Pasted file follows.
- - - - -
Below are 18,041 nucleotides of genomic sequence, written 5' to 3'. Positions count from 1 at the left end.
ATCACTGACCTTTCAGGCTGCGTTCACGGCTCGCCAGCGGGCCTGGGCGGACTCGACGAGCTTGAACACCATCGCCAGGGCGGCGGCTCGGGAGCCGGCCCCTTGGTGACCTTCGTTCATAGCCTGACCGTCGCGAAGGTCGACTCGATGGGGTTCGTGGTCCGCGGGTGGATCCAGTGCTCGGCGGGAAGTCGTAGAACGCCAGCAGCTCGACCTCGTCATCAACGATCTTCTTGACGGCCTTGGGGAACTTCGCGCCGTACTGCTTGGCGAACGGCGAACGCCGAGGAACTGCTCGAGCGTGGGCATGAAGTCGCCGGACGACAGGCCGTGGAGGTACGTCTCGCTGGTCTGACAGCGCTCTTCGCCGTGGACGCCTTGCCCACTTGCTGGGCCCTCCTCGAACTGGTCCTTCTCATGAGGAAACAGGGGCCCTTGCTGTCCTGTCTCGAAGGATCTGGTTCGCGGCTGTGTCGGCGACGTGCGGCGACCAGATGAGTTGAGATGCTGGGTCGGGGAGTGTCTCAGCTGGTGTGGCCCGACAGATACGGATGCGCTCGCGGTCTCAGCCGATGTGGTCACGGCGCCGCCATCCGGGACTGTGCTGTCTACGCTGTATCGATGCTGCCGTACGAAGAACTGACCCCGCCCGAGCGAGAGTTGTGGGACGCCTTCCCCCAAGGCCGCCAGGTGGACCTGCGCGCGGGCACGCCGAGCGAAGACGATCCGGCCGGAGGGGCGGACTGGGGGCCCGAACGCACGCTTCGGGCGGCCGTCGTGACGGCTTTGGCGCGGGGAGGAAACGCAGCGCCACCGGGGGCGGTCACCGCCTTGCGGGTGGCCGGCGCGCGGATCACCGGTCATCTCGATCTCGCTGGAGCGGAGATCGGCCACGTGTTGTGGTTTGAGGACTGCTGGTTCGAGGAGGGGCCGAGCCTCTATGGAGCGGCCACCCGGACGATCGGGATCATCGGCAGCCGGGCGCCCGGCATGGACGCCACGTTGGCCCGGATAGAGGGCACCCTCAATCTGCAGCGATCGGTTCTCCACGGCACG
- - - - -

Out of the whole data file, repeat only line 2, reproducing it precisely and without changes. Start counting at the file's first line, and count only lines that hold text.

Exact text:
ATCACTGACCTTTCAGGCTGCGTTCACGGCTCGCCAGCGGGCCTGGGCGGACTCGACGAGCTTGAACACCATCGCCAGGGCGGCGGCTCGGGAGCCGGCCCCTTGGTGACCTTCGTTCATAGCCTGACCGTCGCGAAGGTCGACTCGATGGGGTTCGTGGTCCGCGGGTGGATCCAGTGCTCGGCGGGAAGTCGTAGAACGCCAGCAGCTCGACCTCGTCATCAACGATCTTCTTGACGGCCTTGGGGAACTTCGCGCCGTACTGCTTGGCGAACGGCGAACGCCGAGGAACTGCTCGAGCGTGGGCATGAAGTCGCCGGACGACAGGCCGTGGAGGTACGTCTCGCTGGTCTGACAGCGCTCTTCGCCGTGGACGCCTTGCCCACTTGCTGGGCCCTCCTCGAACTGGTCCTTCTCATGAGGAAACAGGGGCCCTTGCTGTCCTGTCTCGAAGGATCTGGTTCGCGGCTGTGTCGGCGACGTGCGGCGACCAGATGAGTTGAGATGCTGGGTCGGGGAGTGTCTCAGCTGGTGTGGCCCGACAGATACGGATGCGCTCGCGGTCTCAGCCGATGTGGTCACGGCGCCGCCATCCGGGACTGTGCTGTCTACGCTGTATCGATGCTGCCGTACGAAGAACTGACCCCGCCCGAGCGAGAGTTGTGGGACGCCTTCCCCCAAGGCCGCCAGGTGGACCTGCGCGCGGGCACGCCGAGCGAAGACGATCCGGCCGGAGGGGCGGACTGGGGGCCCGAACGCACGCTTCGGGCGGCCGTCGTGACGGCTTTGGCGCGGGGAGGAAACGCAGCGCCACCGGGGGCGGTCACCGCCTTGCGGGTGGCCGGCGCGCGGATCACCGGTCATCTCGATCTCGCTGGAGCGGAGATCGGCCACGTGTTGTGGTTTGAGGACTGCTGGTTCGAGGAGGGGCCGAGCCTCTATGGAGCGGCCACCCGGACGATCGGGATCATCGGCAGCCGGGCGCCCGGCATGGACGCCACGTTGGCCCGGATAGAGGGCACCCTCAATCTGCAGCGATCGGTTCTCCACGGCACG